Twenty years ago, I stood in the Cotton Bowl, frozen to my core, watching in hungover horror as the Hogs could muster nothing against Oklahoma.
That was the first and worst bowl I attended. It’ll pain me to be elsewhere this Saturday when Arkansas has a similar 11:00 a.m. kickoff, but a far different backdrop and outlook.
Tampa’s prettier and this matchup against Penn State is more favorable. No offense to Dallas, or the Nittany Lions, mind you.
But it’s exciting for Arkansas to be in a bowl that matters again, and this Outback Bowl feels like a launching point rather than an apex. For Sam Pittman’s second season to end in the best fashion anyone could have projected, however, these Hogs must overcome neophyte status from the jump.
Penn State has encountered sustained, if tempered, success under James Franklin. Many of its players will be playing in a second or third bowl game.
And yet with a raft of injuries, draft defections, and the looming threat of Covid-19 attrition at hand, Arkansas can’t let an experience deficiency be an excuse. Therefore, this is a challenge and an opportunity. A Razorback loss wouldn’t sully the season greatly at all, but a win? The clear, present, and instant implications go well beyond a mere 9-4, Top 20 campaign.
A Bona Fide Heisman Campaign for KJ Jefferson?
K.J. Jefferson’s maturation in three mere months ranks as one of the most incredible facets of this season. Especially after the early, ugly pick against Rice that caused some fan grumbling about ball security.
The Sardis, MS product promptly threw exactly two more interceptions the rest of 2021, one in SEC play on a failed Hail Mary at Ole Miss. For all the contact he absorbed, and the 400-plus plays in which he was directly involved, he lost but two fumbles.
That discipline helped Jefferson to an efficient, downright masterful year. Although Heisman winner Bryce Young returns to Tuscaloosa, Jefferson still rates among the best returning signal-callers for 2022.
His Outback Bowl performance could enhance his standing, and 2023 NFL Draft status to boot.
The first encouraging sign is that the Nittany Lion defense, while stout, isn’t overly aggressive. Penn State’s a Top 5 scoring defense but ranks 114th in sacks per game.
Even without ’22 draft-bound Treylon Burks, Jefferson’s quick delivery and Kendal Briles’ reliance on tight short routes and screens should yield results. This may be the game, too, that allows Briles to utilize tight ends more freely.
And even if that position’s aggregate production underwhelmed this year, Blake Kern, Hudson Henry, and Trey Knox still amassed 36 total catches. It’s modest output, but enough to still make the underneath option viable.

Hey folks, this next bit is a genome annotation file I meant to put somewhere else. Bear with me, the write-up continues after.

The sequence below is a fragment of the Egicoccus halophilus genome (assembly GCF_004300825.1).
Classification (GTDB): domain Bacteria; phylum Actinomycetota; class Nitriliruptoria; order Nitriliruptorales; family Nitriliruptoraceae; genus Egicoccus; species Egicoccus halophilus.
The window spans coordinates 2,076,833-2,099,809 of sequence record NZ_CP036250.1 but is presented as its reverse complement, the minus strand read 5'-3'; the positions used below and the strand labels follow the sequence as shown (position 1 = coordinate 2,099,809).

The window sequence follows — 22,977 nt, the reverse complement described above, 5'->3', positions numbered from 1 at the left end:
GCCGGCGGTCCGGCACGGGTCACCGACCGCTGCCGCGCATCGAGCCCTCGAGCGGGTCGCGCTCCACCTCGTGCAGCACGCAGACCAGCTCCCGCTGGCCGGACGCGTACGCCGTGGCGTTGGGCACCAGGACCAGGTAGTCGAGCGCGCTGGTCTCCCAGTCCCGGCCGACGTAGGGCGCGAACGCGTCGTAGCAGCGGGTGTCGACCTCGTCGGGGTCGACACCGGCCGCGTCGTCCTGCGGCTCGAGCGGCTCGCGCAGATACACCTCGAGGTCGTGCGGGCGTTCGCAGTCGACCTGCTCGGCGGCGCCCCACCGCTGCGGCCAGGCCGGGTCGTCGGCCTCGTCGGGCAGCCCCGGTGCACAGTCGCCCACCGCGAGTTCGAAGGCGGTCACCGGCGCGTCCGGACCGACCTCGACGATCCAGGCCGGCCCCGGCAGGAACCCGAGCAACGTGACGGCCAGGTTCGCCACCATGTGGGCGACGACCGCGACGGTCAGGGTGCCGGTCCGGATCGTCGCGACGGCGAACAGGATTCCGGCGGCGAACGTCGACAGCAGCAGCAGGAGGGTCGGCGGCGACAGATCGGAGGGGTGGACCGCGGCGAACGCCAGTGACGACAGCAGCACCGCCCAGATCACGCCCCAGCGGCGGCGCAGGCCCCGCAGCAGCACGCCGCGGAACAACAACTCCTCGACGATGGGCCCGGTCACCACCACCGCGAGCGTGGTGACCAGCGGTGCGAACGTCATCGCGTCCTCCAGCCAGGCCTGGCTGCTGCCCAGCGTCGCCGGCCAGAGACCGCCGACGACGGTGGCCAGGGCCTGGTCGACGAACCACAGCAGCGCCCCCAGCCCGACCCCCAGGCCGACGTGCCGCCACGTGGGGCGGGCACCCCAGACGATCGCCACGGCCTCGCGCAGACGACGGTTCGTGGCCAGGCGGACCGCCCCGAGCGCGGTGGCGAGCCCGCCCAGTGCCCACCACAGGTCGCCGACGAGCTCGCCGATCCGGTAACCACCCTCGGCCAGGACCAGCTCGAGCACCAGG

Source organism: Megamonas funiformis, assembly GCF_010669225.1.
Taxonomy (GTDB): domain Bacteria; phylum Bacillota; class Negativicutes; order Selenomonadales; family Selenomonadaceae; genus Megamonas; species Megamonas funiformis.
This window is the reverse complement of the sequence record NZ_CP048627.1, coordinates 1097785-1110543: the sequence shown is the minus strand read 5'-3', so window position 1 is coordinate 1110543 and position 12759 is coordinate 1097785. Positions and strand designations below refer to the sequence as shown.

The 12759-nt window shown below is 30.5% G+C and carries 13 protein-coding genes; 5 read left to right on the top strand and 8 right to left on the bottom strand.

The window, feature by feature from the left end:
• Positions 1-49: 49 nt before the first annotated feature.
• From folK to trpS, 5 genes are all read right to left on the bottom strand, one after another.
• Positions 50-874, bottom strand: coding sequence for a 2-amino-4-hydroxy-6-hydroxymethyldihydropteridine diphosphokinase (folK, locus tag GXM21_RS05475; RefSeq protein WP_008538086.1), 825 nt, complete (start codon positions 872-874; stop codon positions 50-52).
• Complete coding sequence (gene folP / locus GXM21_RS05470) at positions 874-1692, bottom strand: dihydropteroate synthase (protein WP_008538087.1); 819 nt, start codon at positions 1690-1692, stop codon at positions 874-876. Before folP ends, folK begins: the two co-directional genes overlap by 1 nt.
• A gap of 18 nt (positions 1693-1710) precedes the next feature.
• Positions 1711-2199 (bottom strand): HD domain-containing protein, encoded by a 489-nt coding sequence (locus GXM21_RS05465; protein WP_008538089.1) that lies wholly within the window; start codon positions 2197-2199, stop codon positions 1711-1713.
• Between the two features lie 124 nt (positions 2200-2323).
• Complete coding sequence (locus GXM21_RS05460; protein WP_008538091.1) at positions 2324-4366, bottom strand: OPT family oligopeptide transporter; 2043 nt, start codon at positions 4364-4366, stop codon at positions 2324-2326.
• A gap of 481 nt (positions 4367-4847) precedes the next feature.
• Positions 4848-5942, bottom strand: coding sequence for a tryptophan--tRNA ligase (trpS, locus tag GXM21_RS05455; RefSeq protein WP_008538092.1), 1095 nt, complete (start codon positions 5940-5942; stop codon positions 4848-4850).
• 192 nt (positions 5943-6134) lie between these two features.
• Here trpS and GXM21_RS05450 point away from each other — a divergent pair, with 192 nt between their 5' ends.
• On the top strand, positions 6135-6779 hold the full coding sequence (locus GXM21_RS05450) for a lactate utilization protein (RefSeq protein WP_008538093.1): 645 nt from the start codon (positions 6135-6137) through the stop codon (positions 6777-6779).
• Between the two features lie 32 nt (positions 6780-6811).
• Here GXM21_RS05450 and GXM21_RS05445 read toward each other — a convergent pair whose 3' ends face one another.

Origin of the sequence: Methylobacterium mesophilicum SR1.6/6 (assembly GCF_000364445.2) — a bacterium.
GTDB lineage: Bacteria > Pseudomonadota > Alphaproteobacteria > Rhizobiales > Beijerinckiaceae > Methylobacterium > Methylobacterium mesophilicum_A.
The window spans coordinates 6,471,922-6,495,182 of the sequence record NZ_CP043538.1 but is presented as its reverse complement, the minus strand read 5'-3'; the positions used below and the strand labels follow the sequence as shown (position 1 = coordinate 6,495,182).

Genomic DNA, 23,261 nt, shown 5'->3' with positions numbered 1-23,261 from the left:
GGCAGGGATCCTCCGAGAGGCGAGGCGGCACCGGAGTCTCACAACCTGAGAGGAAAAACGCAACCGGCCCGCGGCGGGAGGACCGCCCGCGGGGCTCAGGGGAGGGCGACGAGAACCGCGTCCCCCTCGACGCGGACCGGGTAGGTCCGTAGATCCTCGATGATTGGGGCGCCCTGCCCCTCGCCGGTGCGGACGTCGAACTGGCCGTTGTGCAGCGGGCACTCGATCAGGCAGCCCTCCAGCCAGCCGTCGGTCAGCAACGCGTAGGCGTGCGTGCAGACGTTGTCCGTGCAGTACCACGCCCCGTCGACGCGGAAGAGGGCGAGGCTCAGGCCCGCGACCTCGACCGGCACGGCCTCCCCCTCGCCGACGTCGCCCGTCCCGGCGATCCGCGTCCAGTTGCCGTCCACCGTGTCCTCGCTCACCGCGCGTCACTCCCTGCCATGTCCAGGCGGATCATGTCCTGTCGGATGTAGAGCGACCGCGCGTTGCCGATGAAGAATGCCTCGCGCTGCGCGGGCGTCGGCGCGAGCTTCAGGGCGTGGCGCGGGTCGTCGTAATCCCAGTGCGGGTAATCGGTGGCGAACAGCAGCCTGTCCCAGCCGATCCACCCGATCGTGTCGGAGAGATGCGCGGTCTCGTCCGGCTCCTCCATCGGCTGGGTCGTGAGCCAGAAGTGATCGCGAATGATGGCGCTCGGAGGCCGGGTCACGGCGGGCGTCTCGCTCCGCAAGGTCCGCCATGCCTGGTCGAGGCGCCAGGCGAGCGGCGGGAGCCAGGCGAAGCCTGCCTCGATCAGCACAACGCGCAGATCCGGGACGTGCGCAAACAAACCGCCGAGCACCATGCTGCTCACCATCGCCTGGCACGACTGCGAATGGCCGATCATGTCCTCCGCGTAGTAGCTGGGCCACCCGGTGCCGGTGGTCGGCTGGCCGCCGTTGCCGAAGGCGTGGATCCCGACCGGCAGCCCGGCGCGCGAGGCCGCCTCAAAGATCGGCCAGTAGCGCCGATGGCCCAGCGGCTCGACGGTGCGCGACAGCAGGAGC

Jefferson leaned on Burks, no question. But De’Vion Warren’s best game of a frustrating final year came in the finale against Missouri, and Warren Thompson shined at times.
The weapons might not strike casual outsiders as potent. But Burks’ absence actually grants Jefferson an invaluable chance to excel. If he shows out like he did in these satisfying highlights, then for the first time since Darren McFadden roamed the Earth, Arkansas will enter a college football season with a legitimate preseason contender for the Heisman.
Arkansas Football Coordinators Get Auditions, Too
There’s an increasing sense that Briles and defensive coordinator Barry Odom will be around again for 2022. Both remain justifiable targets for top jobs elsewhere, though.
Arkansas would love the stability inherent in their returns. Add in Scott Fountain’s impressive bolstering of the special teams, and the return of all three coordinators certainly enhances the Hog profile for ’22.
If any of these guys is summoned for interviews next week, though, it means things went well in Tampa.
Odom, in particular, strikes many as ready for a return to head coaching. After all, he didn’t flounder at all in Columbia, and when Missouri fired Odom, Pittman wasted no time persuading him.
The payoff is ongoing. Arkansas reined in giving up the big plays and tackled better, which offset pedestrian turnover generation (the Hogs forced 14 all year).
Of course, Odom faces the same predicament as Briles from a personnel standpoint. Tre Williams’ DWI and ensuing draft announcement takes away the Hogs’ sack leader.
But he’s plugged pieces into place expertly so far. Jalen Catalon’s absence allowed Myles Slusher to thrive and Malik Chavis to emerge, too. John Ridgeway, Zach Williams, Eric Gregory, and Taurean Carter played well enough this fall to cover for Tre’s absence. The back end is healthy and stout, too.
Provided Arkansas clamps down on the Lions’ somewhat vanilla attack, Odom’s name could start circulating anew. Even with most of the plum jobs having already opened and closed, he’s a potential hot name if something avails itself.
And again, the matchup stands to be exploited. Penn State’s running game lagged badly behind a tattered O-line, and quarterback Sean Clifford, though competent and seasoned, also isn’t electric.
As for Sam Pitmann…
The furor over Pittman’s change of agents died a bit, but it’ll resurface after this game regardless of outcome. A win, however, creates newfound (but welcome) issues for Hunter Yurachek.
Pittman’s demands for a new deal will escalate on a ninth win. If Jefferson excites, and the coordinators stay, then Pittman’s earned that right further.
Beyond the sheer awe that a 9-4 season compels, an Outback Bowl victory cements recruiting stability for the long term. Pittman’s clearly earned the right to make those demands in that scenario, too.
This hardly qualifies as anything about which Hog fans should ever gripe. We’ve had meaningless, melodramatic Januarys before, but if Arkansas authors a win Saturday morning, then all apprehension about Pittman’s desire to be paid handsomely should soften.
And in an unusual move, I’m gonna predict that very happy problem is forthcoming. Hogs win this one, 34-20.
See our latest on the Outback Bowl here: